Whatever Happened to Irrationally Running in Circles?

In his latest article in Significance, Steve Gwynne asks, “How do we behavpages-from-safety-in-numbers1e in emergencies.” Essentially, it is all about Safety in Numbers. Analyzing responses to fire, Gwynne debunks myths of irrationality and claims that, “human behavior in emergencies is complex but not chaotic.” Interestingly, the:

“Critical response is that people prefer the familiar. If you enter a building using the same route every day, then that is the route you will probably use in an emergency even if you know of others”

In addition to the familiarity factor, people don’t act individually. They act collectively:

“They found that the social groupings that were present before the fire tended to exist even in death – that people tried to care for those important to them.”

Beyond mama-lion syndrome, this extends into friends clusters and groups with whom you closely identify. While Gwynne lacks good data, his arguments provide the basis for spatial models integral to humanitarian relief. If we can model how communities behave in the face of disasters, we can establish more effective humanitarian corridors, anticipate population needs, and account for potential directional movement.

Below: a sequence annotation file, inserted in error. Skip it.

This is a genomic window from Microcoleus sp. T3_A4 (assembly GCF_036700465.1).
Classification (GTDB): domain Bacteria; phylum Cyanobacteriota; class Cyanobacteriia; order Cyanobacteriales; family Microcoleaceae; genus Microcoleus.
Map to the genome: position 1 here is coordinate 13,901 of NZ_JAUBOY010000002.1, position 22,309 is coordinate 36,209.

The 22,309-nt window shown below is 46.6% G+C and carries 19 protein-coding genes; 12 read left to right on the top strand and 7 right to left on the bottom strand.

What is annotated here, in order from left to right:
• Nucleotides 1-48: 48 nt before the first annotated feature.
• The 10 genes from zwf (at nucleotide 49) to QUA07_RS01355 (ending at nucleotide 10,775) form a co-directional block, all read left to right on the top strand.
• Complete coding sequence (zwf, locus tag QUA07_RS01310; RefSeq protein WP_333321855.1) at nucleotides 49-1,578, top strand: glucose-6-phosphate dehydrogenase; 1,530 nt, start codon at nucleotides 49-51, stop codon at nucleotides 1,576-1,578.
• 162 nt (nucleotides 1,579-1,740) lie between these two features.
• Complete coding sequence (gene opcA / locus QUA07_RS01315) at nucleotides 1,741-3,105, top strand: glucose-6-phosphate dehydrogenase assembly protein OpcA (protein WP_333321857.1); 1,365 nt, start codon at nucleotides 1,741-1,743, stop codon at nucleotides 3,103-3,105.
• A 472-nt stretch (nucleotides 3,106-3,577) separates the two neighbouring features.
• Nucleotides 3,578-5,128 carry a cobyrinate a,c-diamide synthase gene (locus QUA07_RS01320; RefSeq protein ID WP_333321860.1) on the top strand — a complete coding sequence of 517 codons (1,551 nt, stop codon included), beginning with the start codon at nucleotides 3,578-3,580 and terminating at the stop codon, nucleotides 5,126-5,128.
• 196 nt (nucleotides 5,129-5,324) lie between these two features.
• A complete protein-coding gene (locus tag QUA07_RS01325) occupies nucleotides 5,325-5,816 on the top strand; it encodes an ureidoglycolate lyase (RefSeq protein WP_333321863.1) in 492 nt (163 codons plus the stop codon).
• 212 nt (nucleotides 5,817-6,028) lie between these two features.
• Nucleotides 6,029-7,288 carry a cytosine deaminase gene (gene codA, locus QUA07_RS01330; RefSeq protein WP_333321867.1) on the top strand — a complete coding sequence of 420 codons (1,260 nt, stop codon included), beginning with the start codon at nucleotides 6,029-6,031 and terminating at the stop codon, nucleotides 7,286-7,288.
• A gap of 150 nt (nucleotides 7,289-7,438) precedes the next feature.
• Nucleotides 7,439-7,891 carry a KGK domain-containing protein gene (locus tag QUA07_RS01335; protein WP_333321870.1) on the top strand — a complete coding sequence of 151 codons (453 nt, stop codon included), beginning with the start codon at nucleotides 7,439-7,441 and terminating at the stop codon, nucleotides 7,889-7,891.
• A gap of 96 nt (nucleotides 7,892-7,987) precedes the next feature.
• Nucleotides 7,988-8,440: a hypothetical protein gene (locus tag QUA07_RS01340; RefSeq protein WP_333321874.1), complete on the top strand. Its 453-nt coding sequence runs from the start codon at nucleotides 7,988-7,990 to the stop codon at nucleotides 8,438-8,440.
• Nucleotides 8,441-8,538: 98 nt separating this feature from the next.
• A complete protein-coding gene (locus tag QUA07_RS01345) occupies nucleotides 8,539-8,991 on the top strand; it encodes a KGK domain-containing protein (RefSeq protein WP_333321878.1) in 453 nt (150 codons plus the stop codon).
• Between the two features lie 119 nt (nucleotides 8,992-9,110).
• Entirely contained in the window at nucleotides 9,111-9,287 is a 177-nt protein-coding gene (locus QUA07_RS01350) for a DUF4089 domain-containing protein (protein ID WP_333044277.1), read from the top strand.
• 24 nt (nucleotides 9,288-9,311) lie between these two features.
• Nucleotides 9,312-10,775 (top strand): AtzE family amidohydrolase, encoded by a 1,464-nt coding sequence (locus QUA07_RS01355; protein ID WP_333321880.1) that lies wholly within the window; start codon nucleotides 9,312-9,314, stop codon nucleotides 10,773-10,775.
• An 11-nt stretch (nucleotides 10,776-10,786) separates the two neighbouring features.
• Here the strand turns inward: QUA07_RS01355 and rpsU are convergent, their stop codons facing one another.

It’s going to be a good day when there is enough satellite data of population movement to draw a cross-cultural picture of collective behavior response in the face of emergency.

Advertisements

Leave a comment

Filed under Uncategorized

Leave a Reply

Fill in your details below or click an icon to log in:

WordPress.com Logo

You are commenting using your WordPress.com account. Log Out / Change )

Twitter picture

You are commenting using your Twitter account. Log Out / Change )

Facebook photo

You are commenting using your Facebook account. Log Out / Change )

Google+ photo

You are commenting using your Google+ account. Log Out / Change )

Connecting to %s